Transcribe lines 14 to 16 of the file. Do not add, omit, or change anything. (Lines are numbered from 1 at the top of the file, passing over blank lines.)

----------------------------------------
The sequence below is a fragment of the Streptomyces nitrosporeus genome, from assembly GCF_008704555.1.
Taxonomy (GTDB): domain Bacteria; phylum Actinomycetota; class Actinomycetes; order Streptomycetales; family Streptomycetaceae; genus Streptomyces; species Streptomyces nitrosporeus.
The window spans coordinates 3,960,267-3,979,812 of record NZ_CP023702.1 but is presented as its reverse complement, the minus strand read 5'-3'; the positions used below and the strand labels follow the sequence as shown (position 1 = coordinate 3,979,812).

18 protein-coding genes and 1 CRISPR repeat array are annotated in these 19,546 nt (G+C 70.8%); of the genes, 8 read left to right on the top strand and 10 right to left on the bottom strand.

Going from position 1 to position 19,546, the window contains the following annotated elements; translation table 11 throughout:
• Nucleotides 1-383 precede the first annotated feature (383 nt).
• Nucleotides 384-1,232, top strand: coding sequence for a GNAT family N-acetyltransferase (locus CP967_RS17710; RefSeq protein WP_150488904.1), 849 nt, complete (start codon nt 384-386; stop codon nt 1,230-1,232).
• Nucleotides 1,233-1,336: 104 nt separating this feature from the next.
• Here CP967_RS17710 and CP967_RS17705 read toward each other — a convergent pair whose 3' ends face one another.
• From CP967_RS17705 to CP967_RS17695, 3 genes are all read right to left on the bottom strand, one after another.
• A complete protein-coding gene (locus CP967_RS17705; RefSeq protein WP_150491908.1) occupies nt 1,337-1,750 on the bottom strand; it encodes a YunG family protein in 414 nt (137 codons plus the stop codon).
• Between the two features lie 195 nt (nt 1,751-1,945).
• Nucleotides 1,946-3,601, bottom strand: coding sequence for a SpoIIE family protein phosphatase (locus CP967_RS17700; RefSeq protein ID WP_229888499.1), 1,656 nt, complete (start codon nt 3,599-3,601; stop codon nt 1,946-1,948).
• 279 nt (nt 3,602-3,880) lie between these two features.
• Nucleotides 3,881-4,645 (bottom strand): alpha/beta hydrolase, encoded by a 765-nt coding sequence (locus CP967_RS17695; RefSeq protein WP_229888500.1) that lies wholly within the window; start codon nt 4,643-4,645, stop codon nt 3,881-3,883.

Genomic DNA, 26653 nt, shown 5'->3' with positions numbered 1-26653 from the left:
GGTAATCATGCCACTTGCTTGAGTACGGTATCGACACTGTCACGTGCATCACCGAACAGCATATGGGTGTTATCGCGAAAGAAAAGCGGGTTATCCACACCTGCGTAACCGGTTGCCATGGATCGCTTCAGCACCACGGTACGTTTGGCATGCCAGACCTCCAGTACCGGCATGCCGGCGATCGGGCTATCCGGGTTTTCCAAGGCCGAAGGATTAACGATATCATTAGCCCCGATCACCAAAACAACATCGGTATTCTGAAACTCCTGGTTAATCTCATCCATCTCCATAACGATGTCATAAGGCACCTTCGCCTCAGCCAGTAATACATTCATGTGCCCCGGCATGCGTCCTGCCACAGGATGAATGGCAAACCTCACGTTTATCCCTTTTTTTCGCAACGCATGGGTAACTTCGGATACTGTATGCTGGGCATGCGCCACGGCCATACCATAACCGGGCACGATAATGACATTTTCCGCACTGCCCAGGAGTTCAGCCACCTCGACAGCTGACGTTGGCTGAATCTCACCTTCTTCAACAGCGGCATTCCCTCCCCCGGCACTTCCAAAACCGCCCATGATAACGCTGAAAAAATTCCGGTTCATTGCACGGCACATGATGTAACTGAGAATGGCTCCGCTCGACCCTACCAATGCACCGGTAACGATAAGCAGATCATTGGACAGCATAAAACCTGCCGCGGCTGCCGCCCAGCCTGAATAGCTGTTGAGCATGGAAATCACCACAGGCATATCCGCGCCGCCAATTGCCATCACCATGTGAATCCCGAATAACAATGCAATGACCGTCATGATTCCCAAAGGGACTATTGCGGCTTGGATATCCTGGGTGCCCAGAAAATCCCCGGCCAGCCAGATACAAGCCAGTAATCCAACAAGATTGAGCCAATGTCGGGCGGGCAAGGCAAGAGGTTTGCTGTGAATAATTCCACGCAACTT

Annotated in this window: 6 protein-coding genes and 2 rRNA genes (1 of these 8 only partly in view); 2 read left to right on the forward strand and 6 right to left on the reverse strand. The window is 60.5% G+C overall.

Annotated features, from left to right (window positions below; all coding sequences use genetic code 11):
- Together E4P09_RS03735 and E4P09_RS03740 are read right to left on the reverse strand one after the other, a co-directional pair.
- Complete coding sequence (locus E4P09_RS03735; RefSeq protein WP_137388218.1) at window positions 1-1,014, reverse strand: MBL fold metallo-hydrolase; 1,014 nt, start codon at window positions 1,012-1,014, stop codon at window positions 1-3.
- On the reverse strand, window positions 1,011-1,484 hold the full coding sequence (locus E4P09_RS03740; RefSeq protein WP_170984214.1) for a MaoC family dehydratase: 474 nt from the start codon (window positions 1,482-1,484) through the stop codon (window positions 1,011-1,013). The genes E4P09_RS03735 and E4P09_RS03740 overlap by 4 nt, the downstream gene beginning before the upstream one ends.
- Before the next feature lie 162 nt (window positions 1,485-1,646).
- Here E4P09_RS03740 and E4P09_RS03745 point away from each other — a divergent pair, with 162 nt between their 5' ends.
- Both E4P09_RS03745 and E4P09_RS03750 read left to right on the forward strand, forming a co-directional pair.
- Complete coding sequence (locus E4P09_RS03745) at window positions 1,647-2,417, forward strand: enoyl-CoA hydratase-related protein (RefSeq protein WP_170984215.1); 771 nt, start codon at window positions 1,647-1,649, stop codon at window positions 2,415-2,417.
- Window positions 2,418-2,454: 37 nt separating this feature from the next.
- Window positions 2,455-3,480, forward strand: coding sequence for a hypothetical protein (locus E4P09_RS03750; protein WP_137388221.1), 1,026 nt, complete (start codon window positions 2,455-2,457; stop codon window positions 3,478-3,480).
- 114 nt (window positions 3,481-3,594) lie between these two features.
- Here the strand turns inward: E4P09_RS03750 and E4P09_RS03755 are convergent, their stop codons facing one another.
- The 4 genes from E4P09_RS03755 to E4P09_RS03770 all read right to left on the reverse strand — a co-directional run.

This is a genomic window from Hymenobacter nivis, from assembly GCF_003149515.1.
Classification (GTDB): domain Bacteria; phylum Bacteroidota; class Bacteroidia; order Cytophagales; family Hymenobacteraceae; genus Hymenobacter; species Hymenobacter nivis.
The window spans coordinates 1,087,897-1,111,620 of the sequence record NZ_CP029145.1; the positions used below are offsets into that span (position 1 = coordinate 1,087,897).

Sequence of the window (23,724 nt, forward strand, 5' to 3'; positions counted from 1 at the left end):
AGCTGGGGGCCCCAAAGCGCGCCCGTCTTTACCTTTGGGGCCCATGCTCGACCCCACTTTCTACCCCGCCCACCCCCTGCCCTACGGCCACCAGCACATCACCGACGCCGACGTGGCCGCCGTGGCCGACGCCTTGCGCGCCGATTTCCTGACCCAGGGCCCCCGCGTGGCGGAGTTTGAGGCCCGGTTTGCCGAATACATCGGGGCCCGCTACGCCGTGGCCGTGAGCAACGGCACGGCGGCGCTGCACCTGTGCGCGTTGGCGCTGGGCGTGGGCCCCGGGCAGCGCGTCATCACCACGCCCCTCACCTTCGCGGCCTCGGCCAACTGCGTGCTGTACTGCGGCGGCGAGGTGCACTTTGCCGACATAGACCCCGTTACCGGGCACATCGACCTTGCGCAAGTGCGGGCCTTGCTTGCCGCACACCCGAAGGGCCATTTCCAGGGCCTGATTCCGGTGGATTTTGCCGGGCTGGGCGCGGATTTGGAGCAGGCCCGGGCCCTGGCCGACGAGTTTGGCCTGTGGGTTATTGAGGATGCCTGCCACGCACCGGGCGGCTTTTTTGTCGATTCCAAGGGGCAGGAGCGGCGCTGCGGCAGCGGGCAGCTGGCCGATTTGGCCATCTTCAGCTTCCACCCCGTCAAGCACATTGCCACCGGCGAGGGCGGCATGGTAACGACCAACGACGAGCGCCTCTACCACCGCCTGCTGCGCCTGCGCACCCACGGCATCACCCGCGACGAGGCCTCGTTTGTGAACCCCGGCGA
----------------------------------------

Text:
• 279 nt (nt 3,602-3,880) lie between these two features.
• Nucleotides 3,881-4,645 (bottom strand): alpha/beta hydrolase, encoded by a 765-nt coding sequence (locus CP967_RS17695; RefSeq protein WP_229888500.1) that lies wholly within the window; start codon nt 4,643-4,645, stop codon nt 3,881-3,883.

Genomic DNA, 26653 nt, shown 5'->3' with positions numbered 1-26653 from the left: